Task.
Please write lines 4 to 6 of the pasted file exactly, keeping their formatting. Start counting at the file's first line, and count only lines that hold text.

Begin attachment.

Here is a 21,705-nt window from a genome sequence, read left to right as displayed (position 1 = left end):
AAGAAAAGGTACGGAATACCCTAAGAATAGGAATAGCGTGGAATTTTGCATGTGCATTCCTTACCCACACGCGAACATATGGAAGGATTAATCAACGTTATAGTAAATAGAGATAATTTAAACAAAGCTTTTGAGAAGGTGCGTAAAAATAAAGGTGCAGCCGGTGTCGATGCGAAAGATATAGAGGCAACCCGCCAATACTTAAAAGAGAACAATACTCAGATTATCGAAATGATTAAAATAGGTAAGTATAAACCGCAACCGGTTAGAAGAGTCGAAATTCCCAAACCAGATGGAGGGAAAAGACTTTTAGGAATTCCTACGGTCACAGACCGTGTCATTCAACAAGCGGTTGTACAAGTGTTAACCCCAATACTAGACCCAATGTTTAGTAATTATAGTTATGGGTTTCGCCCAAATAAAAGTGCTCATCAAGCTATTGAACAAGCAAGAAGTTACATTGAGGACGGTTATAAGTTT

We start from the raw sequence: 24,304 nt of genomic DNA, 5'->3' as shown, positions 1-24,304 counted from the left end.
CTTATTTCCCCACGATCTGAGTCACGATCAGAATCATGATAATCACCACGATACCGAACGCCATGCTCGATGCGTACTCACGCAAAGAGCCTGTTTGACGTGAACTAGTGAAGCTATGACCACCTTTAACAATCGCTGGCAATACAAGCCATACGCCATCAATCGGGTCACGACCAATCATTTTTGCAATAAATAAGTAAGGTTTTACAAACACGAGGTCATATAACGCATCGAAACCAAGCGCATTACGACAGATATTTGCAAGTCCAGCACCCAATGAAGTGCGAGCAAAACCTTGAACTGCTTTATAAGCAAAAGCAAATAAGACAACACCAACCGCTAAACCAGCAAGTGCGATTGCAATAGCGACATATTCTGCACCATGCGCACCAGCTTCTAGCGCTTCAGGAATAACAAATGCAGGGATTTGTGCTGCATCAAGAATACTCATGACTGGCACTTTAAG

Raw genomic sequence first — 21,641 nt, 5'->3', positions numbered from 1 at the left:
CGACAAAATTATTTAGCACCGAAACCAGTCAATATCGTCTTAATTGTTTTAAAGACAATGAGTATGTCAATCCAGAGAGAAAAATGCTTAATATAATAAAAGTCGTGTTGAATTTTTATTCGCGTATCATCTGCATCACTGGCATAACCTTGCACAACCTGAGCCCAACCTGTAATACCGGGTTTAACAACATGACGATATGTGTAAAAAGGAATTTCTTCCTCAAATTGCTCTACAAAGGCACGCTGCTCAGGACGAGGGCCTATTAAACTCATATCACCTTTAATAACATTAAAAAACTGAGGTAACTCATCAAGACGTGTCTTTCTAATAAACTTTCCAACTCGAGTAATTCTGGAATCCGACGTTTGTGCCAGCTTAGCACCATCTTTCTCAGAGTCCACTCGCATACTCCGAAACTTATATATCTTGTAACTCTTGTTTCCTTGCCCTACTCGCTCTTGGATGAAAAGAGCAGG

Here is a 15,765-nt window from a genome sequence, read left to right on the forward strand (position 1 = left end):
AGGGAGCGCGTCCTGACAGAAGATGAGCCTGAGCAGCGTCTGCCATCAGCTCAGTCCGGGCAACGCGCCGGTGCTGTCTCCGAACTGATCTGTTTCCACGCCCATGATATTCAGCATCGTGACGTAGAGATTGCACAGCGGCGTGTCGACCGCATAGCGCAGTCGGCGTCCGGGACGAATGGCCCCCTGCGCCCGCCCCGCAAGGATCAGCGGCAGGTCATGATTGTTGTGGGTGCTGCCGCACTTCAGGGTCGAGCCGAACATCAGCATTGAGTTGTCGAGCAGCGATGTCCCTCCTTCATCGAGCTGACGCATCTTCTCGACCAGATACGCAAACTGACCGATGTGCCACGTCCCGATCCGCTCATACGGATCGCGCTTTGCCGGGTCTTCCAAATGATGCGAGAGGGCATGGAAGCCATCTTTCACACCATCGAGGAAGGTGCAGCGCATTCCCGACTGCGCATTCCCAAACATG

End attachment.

CTTATTTCCCCACGATCTGAGTCACGATCAGAATCATGATAATCACCACGATACCGAACGCCATGCTCGATGCGTACTCACGCAAAGAGCCTGTTTGACGTGAACTAGTGAAGCTATGACCACCTTTAACAATCGCTGGCAATACAAGCCATACGCCATCAATCGGGTCACGACCAATCATTTTTGCAATAAATAAGTAAGGTTTTACAAACACGAGGTCATATAACGCATCGAAACCAAGCGCATTACGACAGATATTTGCAAGTCCAGCACCCAATGAAGTGCGAGCAAAACCTTGAACTGCTTTATAAGCAAAAGCAAATAAGACAACACCAACCGCTAAACCAGCAAGTGCGATTGCAATAGCGACATATTCTGCACCATGCGCACCAGCTTCTAGCGCTTCAGGAATAACAAATGCAGGGATTTGTGCTGCATCAAGAATACTCATGACTGGCACTTTAAG

Raw genomic sequence first — 21,641 nt, 5'->3', positions numbered from 1 at the left:
CGACAAAATTATTTAGCACCGAAACCAGTCAATATCGTCTTAATTGTTTTAAAGACAATGAGTATGTCAATCCAGAGAGAAAAATGCTTAATATAATAAAAGTCGTGTTGAATTTTTATTCGCGTATCATCTGCATCACTGGCATAACCTTGCACAACCTGAGCCCAACCTGTAATACCGGGTTTAACAACATGACGATATGTGTAAAAAGGAATTTCTTCCTCAAATTGCTCTACAAAGGCACGCTGCTCAGGACGAGGGCCTATTAAACTCATATCACCTTTAATAACATTAAAAAACTGAGGTAACTCATCAAGACGTGTCTTTCTAATAAACTTTCCAACTCGAGTAATTCTGGAATCCGACGTTTGTGCCAGCTTAGCACCATCTTTCTCAGAGTCCACTCGCATACTCCGAAACTTATATATCTTGTAACTCTTGTTTCCTTGCCCTACTCGCTCTTGGATGAAAAGAGCAGG